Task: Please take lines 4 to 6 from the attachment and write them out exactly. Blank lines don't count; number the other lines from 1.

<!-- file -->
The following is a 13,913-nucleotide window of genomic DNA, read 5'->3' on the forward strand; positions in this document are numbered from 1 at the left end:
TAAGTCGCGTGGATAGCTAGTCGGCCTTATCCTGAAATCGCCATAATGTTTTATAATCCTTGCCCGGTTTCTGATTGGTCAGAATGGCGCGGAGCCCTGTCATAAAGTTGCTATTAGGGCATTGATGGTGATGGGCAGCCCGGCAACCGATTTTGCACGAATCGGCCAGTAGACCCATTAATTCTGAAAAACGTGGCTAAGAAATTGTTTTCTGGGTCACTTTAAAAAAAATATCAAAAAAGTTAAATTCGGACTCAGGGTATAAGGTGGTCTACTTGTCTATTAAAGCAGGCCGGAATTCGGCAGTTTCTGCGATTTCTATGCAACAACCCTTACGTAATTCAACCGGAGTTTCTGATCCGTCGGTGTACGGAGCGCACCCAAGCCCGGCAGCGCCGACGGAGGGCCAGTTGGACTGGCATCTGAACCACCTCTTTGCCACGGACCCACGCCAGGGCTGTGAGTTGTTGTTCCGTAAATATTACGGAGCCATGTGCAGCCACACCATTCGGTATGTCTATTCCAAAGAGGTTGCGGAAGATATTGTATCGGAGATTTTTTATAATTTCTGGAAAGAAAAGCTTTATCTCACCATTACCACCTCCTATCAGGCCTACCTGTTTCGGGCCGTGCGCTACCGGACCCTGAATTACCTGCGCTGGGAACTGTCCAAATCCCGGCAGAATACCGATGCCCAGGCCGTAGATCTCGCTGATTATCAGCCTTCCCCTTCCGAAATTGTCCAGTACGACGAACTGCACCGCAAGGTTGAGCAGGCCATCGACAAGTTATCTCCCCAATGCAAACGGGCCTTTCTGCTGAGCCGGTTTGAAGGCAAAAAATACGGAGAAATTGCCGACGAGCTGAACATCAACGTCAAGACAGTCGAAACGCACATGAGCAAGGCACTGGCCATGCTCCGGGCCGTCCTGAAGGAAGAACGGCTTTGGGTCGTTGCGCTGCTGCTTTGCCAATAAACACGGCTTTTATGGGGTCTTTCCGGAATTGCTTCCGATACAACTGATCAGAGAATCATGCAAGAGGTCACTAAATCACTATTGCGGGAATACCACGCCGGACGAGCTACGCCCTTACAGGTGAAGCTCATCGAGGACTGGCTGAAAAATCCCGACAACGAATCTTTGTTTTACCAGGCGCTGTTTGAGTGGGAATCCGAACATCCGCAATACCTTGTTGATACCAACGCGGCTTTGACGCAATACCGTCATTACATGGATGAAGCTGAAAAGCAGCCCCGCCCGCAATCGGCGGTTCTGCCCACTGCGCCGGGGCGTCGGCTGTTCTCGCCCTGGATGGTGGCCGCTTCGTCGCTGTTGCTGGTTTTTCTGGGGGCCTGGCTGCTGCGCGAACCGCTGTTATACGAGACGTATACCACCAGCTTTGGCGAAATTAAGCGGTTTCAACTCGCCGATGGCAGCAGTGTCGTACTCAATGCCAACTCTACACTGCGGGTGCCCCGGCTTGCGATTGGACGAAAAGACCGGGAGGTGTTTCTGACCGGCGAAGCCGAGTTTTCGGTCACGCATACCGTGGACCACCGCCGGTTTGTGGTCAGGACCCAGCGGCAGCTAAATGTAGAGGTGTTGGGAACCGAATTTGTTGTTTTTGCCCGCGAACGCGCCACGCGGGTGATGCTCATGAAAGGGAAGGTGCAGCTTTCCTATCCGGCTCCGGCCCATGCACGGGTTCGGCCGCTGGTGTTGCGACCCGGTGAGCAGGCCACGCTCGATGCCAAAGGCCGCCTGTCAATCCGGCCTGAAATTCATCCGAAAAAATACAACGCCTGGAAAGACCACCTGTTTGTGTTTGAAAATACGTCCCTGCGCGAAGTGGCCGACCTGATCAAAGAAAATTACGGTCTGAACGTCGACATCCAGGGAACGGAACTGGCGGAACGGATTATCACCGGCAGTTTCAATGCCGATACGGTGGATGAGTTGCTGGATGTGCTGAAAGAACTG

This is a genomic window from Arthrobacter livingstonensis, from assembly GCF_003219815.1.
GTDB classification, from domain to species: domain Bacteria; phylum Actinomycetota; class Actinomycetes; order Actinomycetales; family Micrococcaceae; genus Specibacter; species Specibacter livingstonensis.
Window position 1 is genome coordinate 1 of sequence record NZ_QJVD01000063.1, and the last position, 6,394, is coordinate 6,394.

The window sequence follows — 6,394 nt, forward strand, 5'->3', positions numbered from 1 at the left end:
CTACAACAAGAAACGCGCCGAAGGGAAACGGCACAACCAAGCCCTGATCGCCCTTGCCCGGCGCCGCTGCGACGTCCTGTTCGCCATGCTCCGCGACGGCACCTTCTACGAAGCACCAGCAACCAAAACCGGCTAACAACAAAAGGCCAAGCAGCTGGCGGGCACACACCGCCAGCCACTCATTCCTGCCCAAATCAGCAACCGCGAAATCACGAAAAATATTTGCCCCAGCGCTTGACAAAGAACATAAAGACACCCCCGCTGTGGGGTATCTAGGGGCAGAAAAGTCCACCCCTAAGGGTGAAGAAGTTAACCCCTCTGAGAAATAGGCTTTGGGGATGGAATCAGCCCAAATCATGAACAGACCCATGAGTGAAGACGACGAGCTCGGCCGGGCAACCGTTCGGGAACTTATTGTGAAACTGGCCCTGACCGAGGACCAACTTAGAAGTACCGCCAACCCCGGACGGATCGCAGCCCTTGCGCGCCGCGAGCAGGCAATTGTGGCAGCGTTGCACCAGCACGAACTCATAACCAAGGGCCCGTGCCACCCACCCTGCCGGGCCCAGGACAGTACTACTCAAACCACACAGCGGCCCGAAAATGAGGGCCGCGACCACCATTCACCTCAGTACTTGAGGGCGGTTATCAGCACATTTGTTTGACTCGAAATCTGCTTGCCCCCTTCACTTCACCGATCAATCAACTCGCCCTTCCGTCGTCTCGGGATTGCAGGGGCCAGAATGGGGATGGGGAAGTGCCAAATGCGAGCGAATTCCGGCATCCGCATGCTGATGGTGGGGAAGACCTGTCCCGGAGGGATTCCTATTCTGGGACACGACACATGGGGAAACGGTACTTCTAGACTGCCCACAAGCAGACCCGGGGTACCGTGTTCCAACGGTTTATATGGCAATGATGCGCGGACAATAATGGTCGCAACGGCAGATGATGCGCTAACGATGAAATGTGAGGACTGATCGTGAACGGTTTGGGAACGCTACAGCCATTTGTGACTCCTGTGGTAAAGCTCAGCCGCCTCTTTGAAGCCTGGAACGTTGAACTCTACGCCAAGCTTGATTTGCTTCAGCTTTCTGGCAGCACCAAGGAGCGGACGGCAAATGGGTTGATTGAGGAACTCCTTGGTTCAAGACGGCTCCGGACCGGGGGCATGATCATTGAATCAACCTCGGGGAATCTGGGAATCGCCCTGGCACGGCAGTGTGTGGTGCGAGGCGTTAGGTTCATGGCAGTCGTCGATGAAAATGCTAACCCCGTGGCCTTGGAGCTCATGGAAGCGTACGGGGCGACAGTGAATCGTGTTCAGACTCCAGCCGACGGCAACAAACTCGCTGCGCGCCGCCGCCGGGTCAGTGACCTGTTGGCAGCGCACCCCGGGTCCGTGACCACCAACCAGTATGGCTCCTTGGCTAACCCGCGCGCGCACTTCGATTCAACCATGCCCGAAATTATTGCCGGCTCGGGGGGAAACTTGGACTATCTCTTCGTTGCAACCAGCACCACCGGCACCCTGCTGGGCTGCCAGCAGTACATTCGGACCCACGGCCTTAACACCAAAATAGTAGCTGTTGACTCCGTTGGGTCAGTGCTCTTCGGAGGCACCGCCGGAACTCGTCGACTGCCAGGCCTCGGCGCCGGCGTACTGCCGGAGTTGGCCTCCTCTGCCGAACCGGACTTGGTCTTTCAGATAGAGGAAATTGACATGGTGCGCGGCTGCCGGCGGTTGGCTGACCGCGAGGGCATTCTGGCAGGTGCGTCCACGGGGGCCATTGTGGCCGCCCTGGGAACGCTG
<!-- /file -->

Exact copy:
GTDB classification, from domain to species: domain Bacteria; phylum Actinomycetota; class Actinomycetes; order Actinomycetales; family Micrococcaceae; genus Specibacter; species Specibacter livingstonensis.
Window position 1 is genome coordinate 1 of sequence record NZ_QJVD01000063.1, and the last position, 6,394, is coordinate 6,394.

The window sequence follows — 6,394 nt, forward strand, 5'->3', positions numbered from 1 at the left end: